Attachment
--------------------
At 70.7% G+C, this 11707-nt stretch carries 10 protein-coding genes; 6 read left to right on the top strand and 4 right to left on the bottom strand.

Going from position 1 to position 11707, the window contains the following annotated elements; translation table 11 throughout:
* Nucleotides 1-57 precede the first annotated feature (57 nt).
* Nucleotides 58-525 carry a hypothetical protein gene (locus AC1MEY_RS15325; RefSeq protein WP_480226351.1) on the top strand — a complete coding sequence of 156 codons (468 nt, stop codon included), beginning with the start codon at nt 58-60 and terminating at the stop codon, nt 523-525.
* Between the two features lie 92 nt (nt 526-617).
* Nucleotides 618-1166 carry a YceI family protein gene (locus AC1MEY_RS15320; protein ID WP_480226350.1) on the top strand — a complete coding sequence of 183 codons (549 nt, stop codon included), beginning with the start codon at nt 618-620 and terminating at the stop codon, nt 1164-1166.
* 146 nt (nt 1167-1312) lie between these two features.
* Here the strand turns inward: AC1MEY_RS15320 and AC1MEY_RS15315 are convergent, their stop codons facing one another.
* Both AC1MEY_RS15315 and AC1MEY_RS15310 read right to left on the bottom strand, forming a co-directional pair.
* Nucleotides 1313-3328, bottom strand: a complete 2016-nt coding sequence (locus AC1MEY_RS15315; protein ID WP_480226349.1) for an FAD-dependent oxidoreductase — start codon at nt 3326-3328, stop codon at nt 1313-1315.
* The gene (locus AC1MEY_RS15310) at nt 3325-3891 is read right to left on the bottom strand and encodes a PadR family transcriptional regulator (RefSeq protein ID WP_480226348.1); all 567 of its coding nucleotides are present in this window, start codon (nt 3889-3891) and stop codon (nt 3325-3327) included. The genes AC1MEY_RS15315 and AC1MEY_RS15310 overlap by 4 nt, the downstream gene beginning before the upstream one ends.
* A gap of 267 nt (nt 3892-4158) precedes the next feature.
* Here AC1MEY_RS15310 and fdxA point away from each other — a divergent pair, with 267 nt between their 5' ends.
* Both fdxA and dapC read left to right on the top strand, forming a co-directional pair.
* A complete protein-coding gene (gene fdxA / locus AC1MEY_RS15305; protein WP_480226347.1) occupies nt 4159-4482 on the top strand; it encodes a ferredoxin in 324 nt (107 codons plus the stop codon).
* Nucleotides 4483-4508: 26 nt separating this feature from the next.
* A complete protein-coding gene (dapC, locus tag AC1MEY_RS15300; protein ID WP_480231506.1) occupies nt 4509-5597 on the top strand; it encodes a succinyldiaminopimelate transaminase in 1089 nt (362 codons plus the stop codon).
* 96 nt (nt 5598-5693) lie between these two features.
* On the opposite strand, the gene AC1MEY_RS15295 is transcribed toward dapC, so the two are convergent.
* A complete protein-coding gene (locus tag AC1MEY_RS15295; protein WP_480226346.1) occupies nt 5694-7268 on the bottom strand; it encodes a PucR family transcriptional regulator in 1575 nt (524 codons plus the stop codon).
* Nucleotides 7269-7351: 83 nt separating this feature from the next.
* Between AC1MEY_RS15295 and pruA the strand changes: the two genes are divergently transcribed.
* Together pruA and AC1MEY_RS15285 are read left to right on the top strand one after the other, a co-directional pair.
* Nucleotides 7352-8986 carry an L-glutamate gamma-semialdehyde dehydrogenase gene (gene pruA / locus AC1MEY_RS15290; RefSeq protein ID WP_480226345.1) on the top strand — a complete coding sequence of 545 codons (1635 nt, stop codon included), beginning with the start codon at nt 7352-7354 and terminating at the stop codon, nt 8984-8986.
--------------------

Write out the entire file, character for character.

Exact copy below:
At 70.7% G+C, this 11707-nt stretch carries 10 protein-coding genes; 6 read left to right on the top strand and 4 right to left on the bottom strand.

Going from position 1 to position 11707, the window contains the following annotated elements; translation table 11 throughout:
* Nucleotides 1-57 precede the first annotated feature (57 nt).
* Nucleotides 58-525 carry a hypothetical protein gene (locus AC1MEY_RS15325; RefSeq protein WP_480226351.1) on the top strand — a complete coding sequence of 156 codons (468 nt, stop codon included), beginning with the start codon at nt 58-60 and terminating at the stop codon, nt 523-525.
* Between the two features lie 92 nt (nt 526-617).
* Nucleotides 618-1166 carry a YceI family protein gene (locus AC1MEY_RS15320; protein ID WP_480226350.1) on the top strand — a complete coding sequence of 183 codons (549 nt, stop codon included), beginning with the start codon at nt 618-620 and terminating at the stop codon, nt 1164-1166.
* 146 nt (nt 1167-1312) lie between these two features.
* Here the strand turns inward: AC1MEY_RS15320 and AC1MEY_RS15315 are convergent, their stop codons facing one another.
* Both AC1MEY_RS15315 and AC1MEY_RS15310 read right to left on the bottom strand, forming a co-directional pair.
* Nucleotides 1313-3328, bottom strand: a complete 2016-nt coding sequence (locus AC1MEY_RS15315; protein ID WP_480226349.1) for an FAD-dependent oxidoreductase — start codon at nt 3326-3328, stop codon at nt 1313-1315.
* The gene (locus AC1MEY_RS15310) at nt 3325-3891 is read right to left on the bottom strand and encodes a PadR family transcriptional regulator (RefSeq protein ID WP_480226348.1); all 567 of its coding nucleotides are present in this window, start codon (nt 3889-3891) and stop codon (nt 3325-3327) included. The genes AC1MEY_RS15315 and AC1MEY_RS15310 overlap by 4 nt, the downstream gene beginning before the upstream one ends.
* A gap of 267 nt (nt 3892-4158) precedes the next feature.
* Here AC1MEY_RS15310 and fdxA point away from each other — a divergent pair, with 267 nt between their 5' ends.
* Both fdxA and dapC read left to right on the top strand, forming a co-directional pair.
* A complete protein-coding gene (gene fdxA / locus AC1MEY_RS15305; protein WP_480226347.1) occupies nt 4159-4482 on the top strand; it encodes a ferredoxin in 324 nt (107 codons plus the stop codon).
* Nucleotides 4483-4508: 26 nt separating this feature from the next.
* A complete protein-coding gene (dapC, locus tag AC1MEY_RS15300; protein ID WP_480231506.1) occupies nt 4509-5597 on the top strand; it encodes a succinyldiaminopimelate transaminase in 1089 nt (362 codons plus the stop codon).
* 96 nt (nt 5598-5693) lie between these two features.
* On the opposite strand, the gene AC1MEY_RS15295 is transcribed toward dapC, so the two are convergent.
* A complete protein-coding gene (locus tag AC1MEY_RS15295; protein WP_480226346.1) occupies nt 5694-7268 on the bottom strand; it encodes a PucR family transcriptional regulator in 1575 nt (524 codons plus the stop codon).
* Nucleotides 7269-7351: 83 nt separating this feature from the next.
* Between AC1MEY_RS15295 and pruA the strand changes: the two genes are divergently transcribed.
* Together pruA and AC1MEY_RS15285 are read left to right on the top strand one after the other, a co-directional pair.
* Nucleotides 7352-8986 carry an L-glutamate gamma-semialdehyde dehydrogenase gene (gene pruA / locus AC1MEY_RS15290; RefSeq protein ID WP_480226345.1) on the top strand — a complete coding sequence of 545 codons (1635 nt, stop codon included), beginning with the start codon at nt 7352-7354 and terminating at the stop codon, nt 8984-8986.